ICSC Study: ‘Halo Effect’ Shows Physical Stores Boost Online Sales…And Vice Versa

A single online or in-store transaction is rarely an isolated occurrence. Usually, it stems from, and leads to, a series of transactions, emphasizing the role of the “halo effect” — how a purchase in one channel directly impacts the purchases in another. Retailers must take this halo effect seriously when planning future stores or even reducing store counts, according to a survey from the International Council of Shopping Centers (ICSC). The study, titled The Halo Effect II: Quantifying the Impact of Omnichannel, revealed:

  • Shoppers that spend $100 in store and then buy online at the same retailer within a 15-day period average a net spend of $267; and
  • Shoppers that spend $100 online and then buy in-store at the same retailer within a 15-day period average a net spend of $231.

ICSC analyzed more than $31 billion in consumer spending with consumer insights firm 1010data during 2016, 2017 and 2018 at retailers across several categories, including apparel, beauty, discount and traditional department stores, home goods and emerging digital native retailers.

Although the study largely focused on transactions taking place within a 15-day period, spending usually continues to increase for a full month. For instance, in discount department stores, five days after spending $100 on a retailer’s web site, shoppers will spend an additional $140 in-store on average. By the 30th post-transaction day, they will have spent an additional $319.


In contrast, when the initial purchase is online at a traditional department store’s site, subsequent in-store purchases total only 50% of the original $100 spent online by the 30th post-sale day, including in-store returns.

While Most Spend Remains In Stores, Online Shopping Drives More Store Transactions

Spending behavior across channels varies by category, but the percentage generally tilts toward physical-store spending. For example, at discount department stores, 96% of spending is in-store. Even at digitally native retailers, consumers make approximately 60% of their purchases at the company’s physical store locations, despite the companies having started out online.

The study also noted differences in the number of “halo visits” compared to total spending. While shoppers typically spend more online after an initial store visit, they are more likely to visit stores in the wake of an online purchase. This proves to be true across all categories: on average, customers complete 2.1 in-store transactions by the 15-day interval after an online purchase, and only 1.3 online transactions following an in-store purchase.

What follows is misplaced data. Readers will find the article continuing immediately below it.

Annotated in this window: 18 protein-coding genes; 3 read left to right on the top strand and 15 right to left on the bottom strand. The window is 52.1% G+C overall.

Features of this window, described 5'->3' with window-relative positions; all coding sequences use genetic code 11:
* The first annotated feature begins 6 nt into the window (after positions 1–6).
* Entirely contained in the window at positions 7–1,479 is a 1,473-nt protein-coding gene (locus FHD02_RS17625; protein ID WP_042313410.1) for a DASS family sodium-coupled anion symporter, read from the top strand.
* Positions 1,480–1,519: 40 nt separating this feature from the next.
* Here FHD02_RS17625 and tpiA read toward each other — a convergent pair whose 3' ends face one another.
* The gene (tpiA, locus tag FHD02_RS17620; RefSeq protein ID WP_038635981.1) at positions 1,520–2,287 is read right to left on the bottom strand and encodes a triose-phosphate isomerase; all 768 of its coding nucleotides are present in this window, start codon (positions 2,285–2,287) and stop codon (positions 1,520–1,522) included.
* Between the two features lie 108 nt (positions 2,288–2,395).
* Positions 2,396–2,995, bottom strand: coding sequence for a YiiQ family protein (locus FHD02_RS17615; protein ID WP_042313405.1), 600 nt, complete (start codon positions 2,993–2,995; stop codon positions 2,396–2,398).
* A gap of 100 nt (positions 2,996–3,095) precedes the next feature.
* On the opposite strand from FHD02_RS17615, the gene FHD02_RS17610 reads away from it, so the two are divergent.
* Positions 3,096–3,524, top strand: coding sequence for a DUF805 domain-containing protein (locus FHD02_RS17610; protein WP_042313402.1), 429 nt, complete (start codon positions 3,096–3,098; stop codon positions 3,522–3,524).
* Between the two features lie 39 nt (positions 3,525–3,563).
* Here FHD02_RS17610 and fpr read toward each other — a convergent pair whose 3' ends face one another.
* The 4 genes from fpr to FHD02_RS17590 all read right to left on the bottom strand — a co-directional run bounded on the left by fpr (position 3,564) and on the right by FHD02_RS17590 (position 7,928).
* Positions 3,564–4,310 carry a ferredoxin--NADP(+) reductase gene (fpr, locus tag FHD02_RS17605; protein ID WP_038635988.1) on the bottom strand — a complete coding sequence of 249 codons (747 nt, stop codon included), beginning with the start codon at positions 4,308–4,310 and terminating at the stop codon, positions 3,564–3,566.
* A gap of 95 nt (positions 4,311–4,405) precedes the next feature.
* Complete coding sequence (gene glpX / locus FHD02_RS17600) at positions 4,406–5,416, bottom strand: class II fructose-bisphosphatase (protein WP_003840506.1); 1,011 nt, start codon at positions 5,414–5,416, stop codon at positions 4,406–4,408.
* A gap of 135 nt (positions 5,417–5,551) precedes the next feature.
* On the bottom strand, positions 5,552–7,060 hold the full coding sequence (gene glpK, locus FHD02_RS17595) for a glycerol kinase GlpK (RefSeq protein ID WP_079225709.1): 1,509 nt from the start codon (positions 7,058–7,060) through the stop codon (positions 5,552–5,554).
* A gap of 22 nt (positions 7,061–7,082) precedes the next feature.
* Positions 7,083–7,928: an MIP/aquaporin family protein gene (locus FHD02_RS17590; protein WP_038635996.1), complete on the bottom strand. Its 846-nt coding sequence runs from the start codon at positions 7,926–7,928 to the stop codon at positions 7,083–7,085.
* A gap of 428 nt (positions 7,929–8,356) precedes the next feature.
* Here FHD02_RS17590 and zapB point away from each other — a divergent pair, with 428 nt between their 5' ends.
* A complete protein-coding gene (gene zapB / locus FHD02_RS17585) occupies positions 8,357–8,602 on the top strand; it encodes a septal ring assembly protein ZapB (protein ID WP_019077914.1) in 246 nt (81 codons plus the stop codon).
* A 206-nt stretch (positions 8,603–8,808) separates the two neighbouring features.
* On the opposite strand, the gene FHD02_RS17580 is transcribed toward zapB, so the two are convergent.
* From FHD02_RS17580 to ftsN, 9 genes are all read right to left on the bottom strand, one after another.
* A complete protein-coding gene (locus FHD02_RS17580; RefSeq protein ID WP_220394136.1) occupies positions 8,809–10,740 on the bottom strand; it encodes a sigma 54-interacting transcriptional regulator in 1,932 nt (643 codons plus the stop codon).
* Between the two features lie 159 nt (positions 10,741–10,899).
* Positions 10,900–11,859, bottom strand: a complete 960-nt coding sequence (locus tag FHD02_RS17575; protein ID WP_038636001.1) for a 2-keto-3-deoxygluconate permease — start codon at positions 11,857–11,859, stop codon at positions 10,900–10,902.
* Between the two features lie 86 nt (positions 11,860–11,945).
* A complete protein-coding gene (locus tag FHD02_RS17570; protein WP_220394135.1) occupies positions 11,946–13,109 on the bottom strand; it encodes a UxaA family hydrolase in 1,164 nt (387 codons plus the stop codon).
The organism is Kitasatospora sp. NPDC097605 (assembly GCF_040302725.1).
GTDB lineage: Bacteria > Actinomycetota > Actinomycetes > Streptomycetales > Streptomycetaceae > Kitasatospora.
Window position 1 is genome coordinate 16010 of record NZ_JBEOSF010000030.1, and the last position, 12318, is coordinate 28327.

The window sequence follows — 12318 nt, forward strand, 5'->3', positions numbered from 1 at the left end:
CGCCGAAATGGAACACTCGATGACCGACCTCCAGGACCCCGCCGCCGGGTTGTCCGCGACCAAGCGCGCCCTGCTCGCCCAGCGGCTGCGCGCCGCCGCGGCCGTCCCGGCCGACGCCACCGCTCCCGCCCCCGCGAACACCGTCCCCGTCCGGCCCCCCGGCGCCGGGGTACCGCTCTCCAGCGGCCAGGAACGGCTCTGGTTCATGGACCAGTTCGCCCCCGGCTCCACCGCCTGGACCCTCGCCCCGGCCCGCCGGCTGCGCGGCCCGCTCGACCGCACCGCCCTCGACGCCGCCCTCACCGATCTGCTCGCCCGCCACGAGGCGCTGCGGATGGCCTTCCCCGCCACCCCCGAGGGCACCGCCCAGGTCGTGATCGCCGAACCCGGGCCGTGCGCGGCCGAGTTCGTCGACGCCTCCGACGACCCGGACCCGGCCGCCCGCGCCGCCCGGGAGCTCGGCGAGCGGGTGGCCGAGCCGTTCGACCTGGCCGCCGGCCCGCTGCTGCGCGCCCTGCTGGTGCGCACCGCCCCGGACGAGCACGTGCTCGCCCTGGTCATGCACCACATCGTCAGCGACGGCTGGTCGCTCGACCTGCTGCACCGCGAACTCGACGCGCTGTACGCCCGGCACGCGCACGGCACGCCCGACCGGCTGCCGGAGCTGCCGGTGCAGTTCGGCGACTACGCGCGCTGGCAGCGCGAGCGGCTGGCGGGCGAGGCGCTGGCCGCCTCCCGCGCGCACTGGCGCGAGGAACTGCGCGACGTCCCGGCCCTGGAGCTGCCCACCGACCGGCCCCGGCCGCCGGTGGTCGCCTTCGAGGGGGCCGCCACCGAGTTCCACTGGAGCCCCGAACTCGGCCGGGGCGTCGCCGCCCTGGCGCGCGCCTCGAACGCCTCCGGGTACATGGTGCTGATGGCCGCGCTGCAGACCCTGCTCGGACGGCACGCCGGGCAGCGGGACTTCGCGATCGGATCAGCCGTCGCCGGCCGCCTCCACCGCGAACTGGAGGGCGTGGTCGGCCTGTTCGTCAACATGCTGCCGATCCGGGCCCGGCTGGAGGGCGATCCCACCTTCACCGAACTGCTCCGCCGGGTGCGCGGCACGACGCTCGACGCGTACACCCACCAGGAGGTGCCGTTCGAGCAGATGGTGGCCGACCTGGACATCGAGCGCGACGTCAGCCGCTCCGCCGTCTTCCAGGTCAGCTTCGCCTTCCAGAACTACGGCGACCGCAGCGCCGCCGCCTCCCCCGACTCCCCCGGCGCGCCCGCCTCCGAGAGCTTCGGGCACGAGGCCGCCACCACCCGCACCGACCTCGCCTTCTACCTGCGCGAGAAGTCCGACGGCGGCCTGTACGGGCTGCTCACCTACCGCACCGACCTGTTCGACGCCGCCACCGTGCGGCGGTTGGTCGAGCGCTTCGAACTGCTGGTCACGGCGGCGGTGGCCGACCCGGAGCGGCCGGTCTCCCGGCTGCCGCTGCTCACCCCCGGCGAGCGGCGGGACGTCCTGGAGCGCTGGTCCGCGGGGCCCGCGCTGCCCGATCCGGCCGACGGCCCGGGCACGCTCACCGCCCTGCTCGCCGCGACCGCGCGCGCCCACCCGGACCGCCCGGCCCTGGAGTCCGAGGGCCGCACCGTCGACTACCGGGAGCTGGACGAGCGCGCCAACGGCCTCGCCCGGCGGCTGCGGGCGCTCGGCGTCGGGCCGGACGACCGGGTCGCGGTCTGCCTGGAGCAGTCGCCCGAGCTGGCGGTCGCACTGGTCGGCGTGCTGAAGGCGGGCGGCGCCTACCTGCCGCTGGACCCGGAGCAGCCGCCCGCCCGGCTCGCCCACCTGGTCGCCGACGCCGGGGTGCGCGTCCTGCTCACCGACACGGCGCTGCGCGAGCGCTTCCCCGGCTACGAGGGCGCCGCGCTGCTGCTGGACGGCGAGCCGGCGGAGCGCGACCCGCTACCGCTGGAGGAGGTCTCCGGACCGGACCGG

In cases where customers are spending online to start, the store pays dividends elsewhere. For example, 62% of online apparel shoppers pick up their purchases in-store.

One way retailers can encourage the halo effect is to only offer certain items in one channel, according to Stephanie Cegielski, VP of Public Relations at ICSC.

“I think it’s creating an experience and a desire for the person to go online if they’ve been in a store, or to a store if they’ve been online,” she said in an interview with Retail TouchPoints. Cegielski also spoke at the Retail TouchPoints Live! event at RetailX in June.

Amplify The Halo Effect Via Personalized Customer Service, Interactive Tech

In order to maximize the potential of the halo effect, ICSC advises retailers to adapt to increasing demands for unique, personalized shopping experiences.

With the growing buying power of Millennials, who comprise half of omnichannel shoppers, and the even younger Gen Z cohort, more retailers are creating technology-centric retail environments. For example, many retailers are deploying in-store tablets designed to acquire customer preference information, while beauty brands like Sephora, Glossier and Coty have installed experiential mirrors in their stores.

Cegielski highlighted how Millennials and Gen Z’ers seek out the social element of shopping, which more emerging brands are incorporating into their stores. For instance, she noted that nine-year-old menswear company UNTUCKit has added a bourbon bar to its stores to attract customers.

“You want to make [retail] a destination, as opposed to just what 10 or 20 years ago was racks or tables of clothes,” Cegielski said. “That can be personalized customer service that can be much more technologically interactive, or it can just be a really fun place to be that is Instagrammable.”

Despite the notion that physical stores will fall by the wayside as the world — and retail — becomes more digital, the report concluded that in-store spending growth, particularly among emerging retailers, further endorses the value of brick-and-mortar stores.

“There’s a lot of talk that online shopping is the way of the future, and I don’t think it is,” said Cegielski. “I think that there’s a combination of both online and in-store, and what we found in both of these [Halo] reports was how dependent these channels are upon one another. There’s a strong incentive for retailers to have both those channels available because it’s ultimately better for their bottom lines.”

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